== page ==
Saints of the Household (Hardcover)
Saints of the Household is a haunting contemporary YA about an act of violence in a small-town--beautifully told by a debut Indigenous Costa Rican-American writer--that will take your breath away.
Max and Jay have always depended on one another for their survival. Growing up with a physically abusive father, the two Bribri American brothers have learned that the only way to protect themselves and their mother is to stick to a schedule and keep their heads down.
But when they hear a classmate in trouble in the woods, instinct takes over and they intervene, breaking up a fight and beating their high school's star soccer player to a pulp. This act of violence threatens the brothers' dreams for the future and their beliefs about who they are. As the true details of that fateful afternoon unfold over the course of the novel, Max and Jay grapple with the weight of their actions, their shifting relationship as brothers, and the realization that they may be more like their father than they thought. They'll have to reach back to their Bribri roots to find their way forward.
Told in alternating points of view using vignettes and poems, debut author Ari Tison crafts an emotional, slow-burning drama about brotherhood, abuse, recovery, and doing the right thing.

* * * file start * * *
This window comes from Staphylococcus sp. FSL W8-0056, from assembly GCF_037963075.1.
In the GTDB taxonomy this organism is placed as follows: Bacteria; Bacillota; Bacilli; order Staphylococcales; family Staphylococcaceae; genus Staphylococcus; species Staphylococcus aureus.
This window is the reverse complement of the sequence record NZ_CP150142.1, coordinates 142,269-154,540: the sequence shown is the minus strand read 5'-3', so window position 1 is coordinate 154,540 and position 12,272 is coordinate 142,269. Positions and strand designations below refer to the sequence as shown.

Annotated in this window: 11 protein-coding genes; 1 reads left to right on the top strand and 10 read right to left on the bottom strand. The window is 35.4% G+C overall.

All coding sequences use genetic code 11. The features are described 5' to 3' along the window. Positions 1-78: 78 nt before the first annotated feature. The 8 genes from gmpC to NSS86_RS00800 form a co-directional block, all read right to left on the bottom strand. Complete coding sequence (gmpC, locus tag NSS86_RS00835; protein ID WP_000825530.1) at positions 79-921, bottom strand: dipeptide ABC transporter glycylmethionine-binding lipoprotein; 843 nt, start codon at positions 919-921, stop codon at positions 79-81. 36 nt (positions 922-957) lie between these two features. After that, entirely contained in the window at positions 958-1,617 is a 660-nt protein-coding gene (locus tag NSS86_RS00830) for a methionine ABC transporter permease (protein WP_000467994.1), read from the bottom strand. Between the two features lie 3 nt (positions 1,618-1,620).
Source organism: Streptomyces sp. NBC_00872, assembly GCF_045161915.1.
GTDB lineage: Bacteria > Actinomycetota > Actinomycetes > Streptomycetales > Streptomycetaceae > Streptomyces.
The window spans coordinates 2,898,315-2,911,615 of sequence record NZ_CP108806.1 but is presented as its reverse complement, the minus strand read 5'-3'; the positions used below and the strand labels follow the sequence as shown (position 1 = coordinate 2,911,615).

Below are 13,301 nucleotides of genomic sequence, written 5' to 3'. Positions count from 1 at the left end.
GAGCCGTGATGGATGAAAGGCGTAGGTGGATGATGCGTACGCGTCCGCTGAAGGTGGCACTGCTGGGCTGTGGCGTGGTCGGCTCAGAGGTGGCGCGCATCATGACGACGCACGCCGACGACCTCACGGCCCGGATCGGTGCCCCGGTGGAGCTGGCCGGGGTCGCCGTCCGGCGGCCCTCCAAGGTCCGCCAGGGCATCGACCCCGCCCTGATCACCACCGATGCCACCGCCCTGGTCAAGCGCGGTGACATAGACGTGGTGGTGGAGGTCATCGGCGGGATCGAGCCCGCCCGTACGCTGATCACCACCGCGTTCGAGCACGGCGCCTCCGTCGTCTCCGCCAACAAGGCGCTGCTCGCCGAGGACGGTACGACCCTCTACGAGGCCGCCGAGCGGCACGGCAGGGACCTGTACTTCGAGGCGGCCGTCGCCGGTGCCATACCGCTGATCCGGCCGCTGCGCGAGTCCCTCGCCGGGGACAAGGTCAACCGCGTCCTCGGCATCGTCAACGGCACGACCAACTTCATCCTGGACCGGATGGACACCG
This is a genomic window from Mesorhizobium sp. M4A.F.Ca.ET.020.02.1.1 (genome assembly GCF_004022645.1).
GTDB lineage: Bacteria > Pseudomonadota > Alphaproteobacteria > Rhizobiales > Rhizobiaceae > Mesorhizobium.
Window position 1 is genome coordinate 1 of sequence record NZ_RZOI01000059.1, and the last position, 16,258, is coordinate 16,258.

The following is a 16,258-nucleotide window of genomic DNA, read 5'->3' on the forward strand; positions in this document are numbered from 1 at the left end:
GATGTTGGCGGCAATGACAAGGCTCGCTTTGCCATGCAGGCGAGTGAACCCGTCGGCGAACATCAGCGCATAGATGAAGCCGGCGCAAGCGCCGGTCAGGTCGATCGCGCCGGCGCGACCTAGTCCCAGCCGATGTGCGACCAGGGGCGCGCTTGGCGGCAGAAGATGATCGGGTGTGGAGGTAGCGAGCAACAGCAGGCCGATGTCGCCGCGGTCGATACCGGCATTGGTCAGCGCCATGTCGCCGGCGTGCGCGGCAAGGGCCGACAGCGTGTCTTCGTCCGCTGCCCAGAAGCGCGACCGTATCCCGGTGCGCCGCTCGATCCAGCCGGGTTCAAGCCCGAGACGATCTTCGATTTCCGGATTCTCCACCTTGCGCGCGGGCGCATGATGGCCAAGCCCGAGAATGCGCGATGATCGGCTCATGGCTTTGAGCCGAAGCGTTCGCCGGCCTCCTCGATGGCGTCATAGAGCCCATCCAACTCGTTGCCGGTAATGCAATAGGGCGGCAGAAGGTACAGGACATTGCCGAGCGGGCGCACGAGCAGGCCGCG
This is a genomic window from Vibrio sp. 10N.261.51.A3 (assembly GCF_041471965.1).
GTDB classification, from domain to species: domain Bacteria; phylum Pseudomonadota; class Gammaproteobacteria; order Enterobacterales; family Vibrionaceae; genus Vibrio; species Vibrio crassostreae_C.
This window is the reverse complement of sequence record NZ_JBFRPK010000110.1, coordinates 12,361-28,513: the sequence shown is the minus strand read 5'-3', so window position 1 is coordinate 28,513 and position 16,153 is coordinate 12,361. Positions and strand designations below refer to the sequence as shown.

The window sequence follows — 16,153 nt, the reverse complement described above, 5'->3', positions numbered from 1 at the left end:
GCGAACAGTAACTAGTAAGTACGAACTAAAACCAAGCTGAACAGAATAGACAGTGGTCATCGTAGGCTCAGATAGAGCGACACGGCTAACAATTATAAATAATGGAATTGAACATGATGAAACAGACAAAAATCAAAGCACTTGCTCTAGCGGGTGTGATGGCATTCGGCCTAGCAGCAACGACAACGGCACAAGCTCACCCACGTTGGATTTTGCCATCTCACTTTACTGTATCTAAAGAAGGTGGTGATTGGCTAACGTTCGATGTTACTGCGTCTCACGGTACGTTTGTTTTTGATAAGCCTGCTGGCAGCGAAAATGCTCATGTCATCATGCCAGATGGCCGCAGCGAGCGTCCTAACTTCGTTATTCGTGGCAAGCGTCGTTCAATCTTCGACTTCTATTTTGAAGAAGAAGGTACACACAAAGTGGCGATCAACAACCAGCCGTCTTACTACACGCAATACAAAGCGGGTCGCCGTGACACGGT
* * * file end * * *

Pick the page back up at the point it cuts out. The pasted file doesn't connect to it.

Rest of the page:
About the Author
Ari Tison is a Bribri (Indigenous Costa Rican) American and African descended poet and storyteller. Her poems and short works have been published in Yellow Medicine Review, The Under Review, Rock & Sling, and POETRY's first ever edition for children. She was the winner of the 2018 Vaunda Micheaux Nelson award for a BIPOC writer with Lerner Publishing. She currently is the annual broadside editor for Minnesota Prison Writing Workshop where she gets to collaborate with the Minnesota Center for the Book Arts to bring incarcerated voices into the world. Saints of the Household is her debut novel.
"In this striking, assured debut exhibiting a measured pace and delicate writing, Tison (Bribri) probes the ties of adolescent brotherhood and ways the effects of violence can stall self-directed growth... Remarkably compelling." —Kirkus Reviews, starred review